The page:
Place the pot on the stove and set the flame to low heat. The solid oils should melt and everything should become liquid. Leave the flame on low, you will come back to it later.
Next, measure out 13.5 ounces of water into a stainless steel or tempered glass bowl (remember, even tap is fine).
Carefully, with gloves and safety glasses (they should be used at all times, but using them for this step is EXTREMELY important), measure out the lye and add to the bowl of water (remember, stainless steel or high heat capable glass ONLY).
Begin stirring the lye and water together, there will be a chemical reaction and some fumes (this is why you want to make sure the area is well ventilated, for large batches you may even put a fan directly in the window, blowing outward, making sure you are not standing directly in the path that the fumes would be vented). After a couple minutes of stirring, the mixture will again turn clear. Once it does, carefully pick up the bowl with insulated cooking gloves or oven pads and set it aside where it will be safe and not likely to be bumped or spilled.
Next, you will work with your liquid oils. For our recipe, we are only using one, which is olive oil, although you can use any manner of liquid oil. Try experimenting with other oils, like argon oil, for instance.
Check the temperature of your lye and water solution, you want it to be below 110 degrees.
Check your pot on the stove, make sure that your oils are, in fact, melted. At this point, they should definitely be liquid, so you can go ahead and add the other liquid oils into the pot (in this case, olive oil, unless you decide to use others as well). Once added, you can check the temperature with your thermometer. Once it reaches at least 110 degrees, you can turn off the burner.
Carefully add your lye/water solution to your oils and use your stick blender to blend the mixture. Alternate between mixing with the blender on and mixing with the blender turned off. Take extra care that you do not spill any of the mixture outside of the pot, and try to avoid creating too many air bubbles within the mixture. You will mix and blend for about 5 minutes, with the mixture taking on a pancake like consistency.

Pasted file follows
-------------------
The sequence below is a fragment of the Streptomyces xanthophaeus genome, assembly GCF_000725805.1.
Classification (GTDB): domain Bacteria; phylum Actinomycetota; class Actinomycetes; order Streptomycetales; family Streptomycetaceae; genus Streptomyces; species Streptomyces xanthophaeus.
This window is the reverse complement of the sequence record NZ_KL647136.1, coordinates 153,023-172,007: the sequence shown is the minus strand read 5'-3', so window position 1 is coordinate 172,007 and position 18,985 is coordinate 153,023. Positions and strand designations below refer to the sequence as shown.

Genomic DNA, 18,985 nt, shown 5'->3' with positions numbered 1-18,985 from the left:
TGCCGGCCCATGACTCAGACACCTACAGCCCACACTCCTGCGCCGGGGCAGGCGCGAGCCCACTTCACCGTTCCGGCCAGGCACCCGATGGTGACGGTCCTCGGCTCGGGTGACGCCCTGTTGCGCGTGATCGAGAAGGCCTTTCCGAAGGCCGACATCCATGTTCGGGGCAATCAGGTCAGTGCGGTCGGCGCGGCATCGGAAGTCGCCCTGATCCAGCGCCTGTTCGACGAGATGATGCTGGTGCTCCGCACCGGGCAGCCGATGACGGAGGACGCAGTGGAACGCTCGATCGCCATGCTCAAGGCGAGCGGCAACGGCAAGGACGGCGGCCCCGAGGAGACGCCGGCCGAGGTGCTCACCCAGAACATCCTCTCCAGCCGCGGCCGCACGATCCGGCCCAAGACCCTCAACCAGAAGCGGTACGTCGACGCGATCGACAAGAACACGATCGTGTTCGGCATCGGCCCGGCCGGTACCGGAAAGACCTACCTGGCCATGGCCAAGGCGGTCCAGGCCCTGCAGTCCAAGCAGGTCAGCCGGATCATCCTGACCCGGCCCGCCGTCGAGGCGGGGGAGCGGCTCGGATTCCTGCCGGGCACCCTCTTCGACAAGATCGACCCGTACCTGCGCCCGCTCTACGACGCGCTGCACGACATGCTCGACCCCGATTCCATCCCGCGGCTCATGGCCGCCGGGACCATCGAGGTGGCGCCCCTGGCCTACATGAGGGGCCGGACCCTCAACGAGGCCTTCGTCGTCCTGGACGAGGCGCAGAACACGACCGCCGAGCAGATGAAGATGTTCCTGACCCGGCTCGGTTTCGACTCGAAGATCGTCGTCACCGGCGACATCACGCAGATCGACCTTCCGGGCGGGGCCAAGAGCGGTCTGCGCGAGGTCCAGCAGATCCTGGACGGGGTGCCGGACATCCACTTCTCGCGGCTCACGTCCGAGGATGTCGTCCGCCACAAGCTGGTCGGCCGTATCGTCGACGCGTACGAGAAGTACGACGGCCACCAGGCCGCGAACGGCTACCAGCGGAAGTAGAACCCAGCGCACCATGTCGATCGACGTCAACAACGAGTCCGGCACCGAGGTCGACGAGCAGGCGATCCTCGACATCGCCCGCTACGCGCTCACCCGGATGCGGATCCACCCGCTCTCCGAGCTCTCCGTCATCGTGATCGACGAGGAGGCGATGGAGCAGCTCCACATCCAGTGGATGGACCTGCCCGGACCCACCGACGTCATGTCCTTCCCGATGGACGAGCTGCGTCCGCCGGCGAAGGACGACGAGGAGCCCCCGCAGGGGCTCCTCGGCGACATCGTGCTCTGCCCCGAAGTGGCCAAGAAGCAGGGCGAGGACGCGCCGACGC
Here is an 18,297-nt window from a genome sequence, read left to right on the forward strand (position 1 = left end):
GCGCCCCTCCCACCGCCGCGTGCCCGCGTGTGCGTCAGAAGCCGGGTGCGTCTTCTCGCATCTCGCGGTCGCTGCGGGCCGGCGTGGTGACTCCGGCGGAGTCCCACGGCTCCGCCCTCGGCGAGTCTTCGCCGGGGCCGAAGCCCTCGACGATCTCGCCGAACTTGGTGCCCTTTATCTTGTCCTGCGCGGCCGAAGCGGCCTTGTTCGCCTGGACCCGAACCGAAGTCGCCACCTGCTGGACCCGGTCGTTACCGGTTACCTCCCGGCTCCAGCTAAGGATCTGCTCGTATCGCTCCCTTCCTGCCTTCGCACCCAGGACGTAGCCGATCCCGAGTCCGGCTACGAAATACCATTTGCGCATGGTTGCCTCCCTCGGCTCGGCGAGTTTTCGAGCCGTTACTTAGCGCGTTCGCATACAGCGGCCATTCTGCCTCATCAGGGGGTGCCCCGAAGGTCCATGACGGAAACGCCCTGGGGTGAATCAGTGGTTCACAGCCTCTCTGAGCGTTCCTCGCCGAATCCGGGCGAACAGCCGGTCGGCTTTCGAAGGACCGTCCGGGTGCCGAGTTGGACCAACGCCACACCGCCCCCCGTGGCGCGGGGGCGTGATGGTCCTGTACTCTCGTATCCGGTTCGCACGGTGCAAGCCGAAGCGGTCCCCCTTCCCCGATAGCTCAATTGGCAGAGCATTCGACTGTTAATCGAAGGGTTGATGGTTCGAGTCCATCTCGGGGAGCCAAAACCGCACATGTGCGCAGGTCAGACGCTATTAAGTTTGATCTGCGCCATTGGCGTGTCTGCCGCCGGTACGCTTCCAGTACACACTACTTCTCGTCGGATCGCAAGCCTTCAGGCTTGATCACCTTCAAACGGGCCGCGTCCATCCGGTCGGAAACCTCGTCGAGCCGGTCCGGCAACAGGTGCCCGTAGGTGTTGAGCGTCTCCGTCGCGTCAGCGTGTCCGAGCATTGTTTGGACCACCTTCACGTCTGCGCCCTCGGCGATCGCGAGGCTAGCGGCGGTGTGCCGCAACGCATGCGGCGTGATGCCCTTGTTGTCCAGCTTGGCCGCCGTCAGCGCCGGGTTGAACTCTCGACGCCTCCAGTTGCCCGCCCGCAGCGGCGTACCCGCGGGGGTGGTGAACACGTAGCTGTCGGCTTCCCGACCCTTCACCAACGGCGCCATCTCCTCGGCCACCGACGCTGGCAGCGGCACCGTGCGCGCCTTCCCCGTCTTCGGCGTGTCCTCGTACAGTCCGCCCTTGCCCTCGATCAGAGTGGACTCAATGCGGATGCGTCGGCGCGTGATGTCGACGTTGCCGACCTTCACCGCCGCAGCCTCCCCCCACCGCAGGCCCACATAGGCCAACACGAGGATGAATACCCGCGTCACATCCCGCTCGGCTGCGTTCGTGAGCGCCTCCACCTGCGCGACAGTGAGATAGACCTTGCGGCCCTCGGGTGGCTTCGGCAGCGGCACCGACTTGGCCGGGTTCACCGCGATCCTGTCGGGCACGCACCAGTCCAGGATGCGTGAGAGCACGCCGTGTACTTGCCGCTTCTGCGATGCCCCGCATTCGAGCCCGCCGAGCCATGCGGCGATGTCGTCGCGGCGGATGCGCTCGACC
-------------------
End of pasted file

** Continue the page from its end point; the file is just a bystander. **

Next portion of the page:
Once the mixture begins to reach that consistency and begins to leave a dull wax like coating on the mixer, now is the time to pour into the mold. Before pouring, now you will mix your kratom into the pot as well. Remember, it is not so much about the exact weight being used, as it is about the amount within the mixture that will give you a nice sandy exfoliant. The more kratom you add, the more scrub to the soap. Some people also add sea salts, etc. Also, if you were to be using any color or fragrances, you would add them now, but since this is going to be a beginners recipe, we are skipping this step. You can add anything you'd like in future batches.
At this point, your mold should have the wax paper in it with the shiny side facing outward. Pour your mixture into the mold and try to keep it level (make sure the surface it will sit on while setting is level as well). Cover the mold with your cover (mentioned in part 2).
Next, you will allow the soap to set and cure (which could take anywhere from 8-24 hours). Next part of this series will focus on the final steps including cutting the soap. Please wait for next issue before you attempt making your soap. Simply read and digest this article and be ready for next week.
Thanks for reading, see you next week!